When I made the daily habit tracker in Frankenlog, my only goal was to create a compact system that would somehow fit in a tiny calendar. I never intended star habits to become a motivational tool, but I’m ever so glad that they have. 🙂

What has your experience been with the star habits in Frankenlog? Have you been using them? Leave your comments below!

Thanks for swinging by.

Too Many Habits!

(This entry assumes you’re familiar with Frankenlog. If not, head over here and take a gander!)

I was chatting with a fellow Frankenlog user on Facebook earlier today and she mentioned finding it hard to achieve star days. These are days in which you have successfully done all of your habits and have filled in that day’s box with all five symbols, creating what looks like a starburst to celebrate your achievement.

Here’s a New Year’s fueled streak of accomplishment!

The truth is, achieving five habits everyday is a hard thing to do! It could even be argued that five habits is too many habits to track each day.

As we all know, the best way to start new habits is to start with small, incremental changes. This may mean starting with only one habit that is tracked each day. Once it becomes second nature, we can add on another and so on until we are happy with our results.

Just because Frankenlog allows for tracking five daily and five weekly habits doesn’t mean you need to go that route. Here’s how you can use the system to track fewer habits and still get “star days.”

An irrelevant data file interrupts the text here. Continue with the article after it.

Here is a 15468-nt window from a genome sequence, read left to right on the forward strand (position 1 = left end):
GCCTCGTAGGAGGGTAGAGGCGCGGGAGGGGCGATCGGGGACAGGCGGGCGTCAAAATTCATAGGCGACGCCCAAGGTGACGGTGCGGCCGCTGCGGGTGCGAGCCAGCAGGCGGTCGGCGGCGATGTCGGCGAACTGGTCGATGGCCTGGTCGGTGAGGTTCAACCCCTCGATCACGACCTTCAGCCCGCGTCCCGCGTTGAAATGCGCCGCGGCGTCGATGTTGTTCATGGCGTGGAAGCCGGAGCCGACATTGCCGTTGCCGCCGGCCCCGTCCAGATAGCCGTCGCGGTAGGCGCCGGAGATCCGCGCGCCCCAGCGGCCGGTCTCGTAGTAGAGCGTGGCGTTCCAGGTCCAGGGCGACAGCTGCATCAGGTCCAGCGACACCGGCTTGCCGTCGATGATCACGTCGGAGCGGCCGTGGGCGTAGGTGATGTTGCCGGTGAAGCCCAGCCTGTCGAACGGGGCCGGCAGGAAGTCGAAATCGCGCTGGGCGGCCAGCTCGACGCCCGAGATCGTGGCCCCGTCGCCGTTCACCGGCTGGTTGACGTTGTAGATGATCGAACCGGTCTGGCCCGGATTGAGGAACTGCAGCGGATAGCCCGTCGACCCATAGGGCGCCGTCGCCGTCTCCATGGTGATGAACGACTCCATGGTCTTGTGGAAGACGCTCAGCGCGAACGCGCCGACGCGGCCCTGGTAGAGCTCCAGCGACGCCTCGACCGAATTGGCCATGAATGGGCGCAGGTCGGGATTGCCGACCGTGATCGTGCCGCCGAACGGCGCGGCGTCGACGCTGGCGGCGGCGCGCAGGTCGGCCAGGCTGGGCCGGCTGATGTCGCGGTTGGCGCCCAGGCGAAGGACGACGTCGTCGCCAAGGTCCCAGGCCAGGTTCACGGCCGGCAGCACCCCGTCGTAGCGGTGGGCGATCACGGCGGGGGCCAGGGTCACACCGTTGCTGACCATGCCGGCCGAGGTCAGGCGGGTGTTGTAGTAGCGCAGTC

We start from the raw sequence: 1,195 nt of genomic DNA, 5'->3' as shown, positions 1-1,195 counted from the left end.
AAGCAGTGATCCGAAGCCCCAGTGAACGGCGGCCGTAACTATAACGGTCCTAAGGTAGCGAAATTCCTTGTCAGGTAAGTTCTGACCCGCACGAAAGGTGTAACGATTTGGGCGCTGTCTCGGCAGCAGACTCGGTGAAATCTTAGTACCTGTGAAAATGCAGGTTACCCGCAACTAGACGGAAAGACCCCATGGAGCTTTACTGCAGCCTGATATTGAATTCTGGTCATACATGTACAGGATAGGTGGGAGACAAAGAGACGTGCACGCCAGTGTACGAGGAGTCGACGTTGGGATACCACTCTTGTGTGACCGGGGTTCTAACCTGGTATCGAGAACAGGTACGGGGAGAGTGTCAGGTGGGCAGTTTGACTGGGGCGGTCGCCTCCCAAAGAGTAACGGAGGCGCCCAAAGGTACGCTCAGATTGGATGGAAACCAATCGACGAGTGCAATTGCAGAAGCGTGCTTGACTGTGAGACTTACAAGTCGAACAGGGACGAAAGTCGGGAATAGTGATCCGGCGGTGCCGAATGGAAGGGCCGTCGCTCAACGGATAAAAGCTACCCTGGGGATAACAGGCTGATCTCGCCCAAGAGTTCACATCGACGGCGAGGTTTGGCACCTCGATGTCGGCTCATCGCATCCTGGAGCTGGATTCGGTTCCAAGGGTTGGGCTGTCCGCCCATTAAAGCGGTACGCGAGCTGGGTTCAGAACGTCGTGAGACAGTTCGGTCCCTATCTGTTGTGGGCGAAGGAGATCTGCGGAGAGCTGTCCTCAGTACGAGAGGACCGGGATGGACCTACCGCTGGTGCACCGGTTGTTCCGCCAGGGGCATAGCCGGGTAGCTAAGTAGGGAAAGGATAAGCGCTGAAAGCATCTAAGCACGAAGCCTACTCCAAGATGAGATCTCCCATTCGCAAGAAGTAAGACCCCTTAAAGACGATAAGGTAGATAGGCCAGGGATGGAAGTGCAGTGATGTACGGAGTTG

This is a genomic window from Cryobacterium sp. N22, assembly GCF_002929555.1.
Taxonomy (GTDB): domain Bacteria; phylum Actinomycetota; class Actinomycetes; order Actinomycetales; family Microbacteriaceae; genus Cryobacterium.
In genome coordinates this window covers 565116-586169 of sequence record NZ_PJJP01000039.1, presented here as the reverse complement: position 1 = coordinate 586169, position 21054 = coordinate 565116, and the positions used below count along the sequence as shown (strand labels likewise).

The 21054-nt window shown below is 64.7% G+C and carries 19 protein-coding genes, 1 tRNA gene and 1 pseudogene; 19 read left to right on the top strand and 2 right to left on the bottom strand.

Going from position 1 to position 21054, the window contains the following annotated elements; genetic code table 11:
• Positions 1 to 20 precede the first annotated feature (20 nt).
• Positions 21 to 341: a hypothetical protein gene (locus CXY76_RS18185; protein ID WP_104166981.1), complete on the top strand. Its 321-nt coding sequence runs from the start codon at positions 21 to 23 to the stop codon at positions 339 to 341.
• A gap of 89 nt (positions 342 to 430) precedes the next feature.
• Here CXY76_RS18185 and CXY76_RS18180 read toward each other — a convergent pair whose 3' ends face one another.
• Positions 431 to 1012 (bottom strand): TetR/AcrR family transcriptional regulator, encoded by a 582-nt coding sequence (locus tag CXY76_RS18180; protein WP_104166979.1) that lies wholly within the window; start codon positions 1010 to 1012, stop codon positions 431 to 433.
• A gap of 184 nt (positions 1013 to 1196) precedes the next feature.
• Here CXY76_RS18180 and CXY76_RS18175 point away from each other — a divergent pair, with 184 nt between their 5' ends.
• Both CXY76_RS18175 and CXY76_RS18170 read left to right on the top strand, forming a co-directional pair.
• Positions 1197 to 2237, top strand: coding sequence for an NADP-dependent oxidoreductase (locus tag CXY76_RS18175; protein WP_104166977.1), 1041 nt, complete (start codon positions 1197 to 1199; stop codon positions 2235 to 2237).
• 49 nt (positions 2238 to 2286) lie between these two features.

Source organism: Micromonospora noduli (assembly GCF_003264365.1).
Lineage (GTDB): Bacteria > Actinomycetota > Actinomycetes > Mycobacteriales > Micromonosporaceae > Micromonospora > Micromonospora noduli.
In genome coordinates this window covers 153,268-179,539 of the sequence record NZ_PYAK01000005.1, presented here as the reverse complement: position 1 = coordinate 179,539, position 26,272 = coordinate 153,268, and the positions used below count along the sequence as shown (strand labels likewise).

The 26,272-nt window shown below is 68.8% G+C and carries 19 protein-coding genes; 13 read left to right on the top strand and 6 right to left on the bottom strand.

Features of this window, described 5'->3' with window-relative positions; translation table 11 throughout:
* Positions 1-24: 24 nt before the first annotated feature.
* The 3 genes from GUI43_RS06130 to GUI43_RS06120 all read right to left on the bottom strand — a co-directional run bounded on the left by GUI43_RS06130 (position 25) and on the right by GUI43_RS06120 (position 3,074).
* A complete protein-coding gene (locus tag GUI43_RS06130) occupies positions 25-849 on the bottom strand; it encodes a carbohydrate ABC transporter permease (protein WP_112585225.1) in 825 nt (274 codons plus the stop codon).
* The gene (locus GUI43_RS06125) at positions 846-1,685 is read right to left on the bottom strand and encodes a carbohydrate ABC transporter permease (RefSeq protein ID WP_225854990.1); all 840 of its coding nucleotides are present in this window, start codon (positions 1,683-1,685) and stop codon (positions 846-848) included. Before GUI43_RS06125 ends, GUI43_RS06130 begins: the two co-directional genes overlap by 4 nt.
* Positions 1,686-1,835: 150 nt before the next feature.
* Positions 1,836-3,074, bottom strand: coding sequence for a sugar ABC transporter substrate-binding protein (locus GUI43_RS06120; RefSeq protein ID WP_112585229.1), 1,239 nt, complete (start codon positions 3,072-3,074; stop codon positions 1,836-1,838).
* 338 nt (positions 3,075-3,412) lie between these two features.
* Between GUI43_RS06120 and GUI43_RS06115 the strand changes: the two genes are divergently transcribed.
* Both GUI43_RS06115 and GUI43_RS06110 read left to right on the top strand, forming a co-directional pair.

Less Daily Habits

Tracking 2 or 3 habits each day

Take a look at the 3rd and the 4th in the picture above. If you wanted to track only two habits per day, use the symbol from the 3rd for habit #1 and the symbol from the 4th for habit #2. You could even just skip that dot in the middle and use the lines to create your star day.

Now take a look at the next week. You could use the three symbols from the 10th, 11th, and 12th to track three daily habits, still making the star when you’re done.

Less Weekly Habits

If you look at the picture above one more time, you’ll notice that there are five boxes on the left of each week to track five habits. Putting a letter at the top of each column of boxes reminds us which habit we’re tracking with each box. But as you can see on my own Frankenlog, I only track three weekly habits. Sure, I could probably come up with another two, but filling up my trackers is the wrong reason to track a habit. I only track what I feel is best for me. You should do the same, too. 🙂